Also, connect with your lecturers and tutors directly. They’re often happy to help you out if they know what’s going on in your life; remember that they were once students themselves too! Some even have their own websites or blogs – find them online and send them an email. You never know who might be able to give you some advice or point you in the right direction.

6) Take responsibility for your own success

You may think your grades are determined by a professor’s whims, but taking an active role in your education can help you take charge of your grades. Read through lecture notes, create flashcards, and attend office hours to get one-on-one time with professors (instead of just emailing them).

You may be able to figure out what areas you need extra help on and ask for more frequent check-ins. In fact, studies show that students who ask for more help tend to get better grades.

Having a strong relationship with your professors can also give you insight into their grading philosophy which will make it easier for you when it comes time for your grade reviews.

7) Find out what you like doing most

As a student, you have tons of time on your hands. Put it to good use by discovering things you love doing so that you can excel in your studies. If studying isn’t really your thing, make sure that taking up an extracurricular activity is!

By finding out what you love doing most, you’ll find out what motivates you – something which is essential for success at university. Students who enjoy their studies usually perform better than those who are simply fulfilling a ‘responsibility’ or a ‘must do’. There’s more work involved but it’s worth it!

8) Learn how to learn better

Learning a new language is tough, but if you’re looking for a challenge, you might try learning Afrikaans. Although it’s spoken by around 5 million people, most of whom live in South Africa, as well as Namibia and Botswana, it’s not very popular elsewhere (only about 2 million other people worldwide can speak it). However, taking on such a challenge might have tangible benefits—while studying abroad was more difficult for me because I couldn’t understand anything anyone said!

If you want to study abroad but are worried about how your proficiency will hold up when faced with reality instead of textbooks or online courses then consider learning Afrikaans. And don’t worry – apartheid isn’t an offensive word when used correctly.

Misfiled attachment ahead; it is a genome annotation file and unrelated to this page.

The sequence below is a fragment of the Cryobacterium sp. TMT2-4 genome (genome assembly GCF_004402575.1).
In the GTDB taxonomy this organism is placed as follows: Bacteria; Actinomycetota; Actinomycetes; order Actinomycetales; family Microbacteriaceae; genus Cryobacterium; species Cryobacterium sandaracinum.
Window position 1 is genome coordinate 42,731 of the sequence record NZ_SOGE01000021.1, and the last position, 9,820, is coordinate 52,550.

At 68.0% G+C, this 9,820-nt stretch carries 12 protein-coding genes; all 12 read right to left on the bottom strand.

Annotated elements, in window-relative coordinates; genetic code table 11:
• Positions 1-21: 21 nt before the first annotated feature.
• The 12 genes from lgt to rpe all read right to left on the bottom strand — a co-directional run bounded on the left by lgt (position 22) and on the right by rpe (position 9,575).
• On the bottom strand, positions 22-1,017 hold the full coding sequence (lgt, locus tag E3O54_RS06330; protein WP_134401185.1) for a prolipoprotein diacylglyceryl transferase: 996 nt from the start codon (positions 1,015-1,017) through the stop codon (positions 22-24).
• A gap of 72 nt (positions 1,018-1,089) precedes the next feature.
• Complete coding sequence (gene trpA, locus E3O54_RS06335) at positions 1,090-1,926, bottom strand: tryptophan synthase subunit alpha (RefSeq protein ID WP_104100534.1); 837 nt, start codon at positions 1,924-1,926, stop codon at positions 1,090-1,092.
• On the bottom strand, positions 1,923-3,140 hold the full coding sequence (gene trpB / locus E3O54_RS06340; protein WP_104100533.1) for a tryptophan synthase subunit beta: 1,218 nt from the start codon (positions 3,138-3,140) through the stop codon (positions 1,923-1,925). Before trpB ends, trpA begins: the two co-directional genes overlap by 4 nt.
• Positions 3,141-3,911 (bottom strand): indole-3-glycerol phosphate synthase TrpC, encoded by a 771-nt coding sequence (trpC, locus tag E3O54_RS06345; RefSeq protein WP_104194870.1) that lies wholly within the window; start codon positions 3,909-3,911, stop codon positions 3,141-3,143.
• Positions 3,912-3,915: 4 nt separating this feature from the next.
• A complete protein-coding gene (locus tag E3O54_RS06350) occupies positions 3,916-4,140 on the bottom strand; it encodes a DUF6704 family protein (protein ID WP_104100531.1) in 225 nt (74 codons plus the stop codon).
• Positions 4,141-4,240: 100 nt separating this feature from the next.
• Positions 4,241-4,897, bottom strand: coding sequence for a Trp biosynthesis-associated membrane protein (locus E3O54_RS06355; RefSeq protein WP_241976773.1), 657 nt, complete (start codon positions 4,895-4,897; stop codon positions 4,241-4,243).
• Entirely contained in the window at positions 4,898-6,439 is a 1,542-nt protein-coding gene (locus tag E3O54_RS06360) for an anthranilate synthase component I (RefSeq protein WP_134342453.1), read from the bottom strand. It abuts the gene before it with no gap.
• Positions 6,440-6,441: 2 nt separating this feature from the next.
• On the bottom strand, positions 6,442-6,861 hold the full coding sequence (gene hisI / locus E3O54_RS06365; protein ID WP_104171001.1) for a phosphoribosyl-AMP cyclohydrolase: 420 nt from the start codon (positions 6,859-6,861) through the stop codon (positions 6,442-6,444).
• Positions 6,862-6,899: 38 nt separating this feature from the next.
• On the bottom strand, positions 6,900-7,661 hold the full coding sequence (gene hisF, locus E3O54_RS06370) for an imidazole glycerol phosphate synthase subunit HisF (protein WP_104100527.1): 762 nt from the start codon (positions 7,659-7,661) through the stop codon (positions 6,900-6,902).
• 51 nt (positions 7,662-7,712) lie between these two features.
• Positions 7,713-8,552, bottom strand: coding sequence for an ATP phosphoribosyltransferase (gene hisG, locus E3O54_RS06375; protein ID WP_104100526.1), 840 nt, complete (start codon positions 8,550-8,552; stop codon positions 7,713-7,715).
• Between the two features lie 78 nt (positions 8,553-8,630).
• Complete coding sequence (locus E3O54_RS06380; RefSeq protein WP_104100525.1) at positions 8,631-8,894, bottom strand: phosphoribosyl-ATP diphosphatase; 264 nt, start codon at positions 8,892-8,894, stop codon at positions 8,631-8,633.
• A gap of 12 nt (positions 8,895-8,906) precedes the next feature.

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9) Try something new

New skills can change your life. It doesn’t matter if you’re attending school or not—there are so many new things to learn out there! If you think your time is better spent finishing that boring class, though, think again.

Keep learning and you will improve yourself physically, mentally, socially, academical, and even professionally. With all of these benefits at stake (and more), it’s hard to believe that most people stop learning after just 18 years of schooling.

Make sure you don’t fall into that category by staying curious about everything around you! A new experience may be exactly what gets you where you want to go.

10) Make sure that what you’re learning is relevant!

It might be tempting to take all of your electives in one subject or another, but make sure that what you’re learning is relevant! Remember, universities are focused on teaching you how to think critically—not just regurgitate facts from a book.

In some cases, taking a broad approach can actually help students prepare for future careers. By diversifying their coursework, students are better equipped to consider different perspectives and become more flexible thinkers as they decide what direction they want their career to take.


Academic life can be tough, but it’s also what so many of us thrive on. Fortunately, there are some simple tricks you can employ to make your experience studying abroad a resounding success. By taking these tips with you as you embark on your study abroad journey, you’ll have a chance at success that won’t soon be forgotten. Good luck! Read more here.

Source SmartBuzzing.com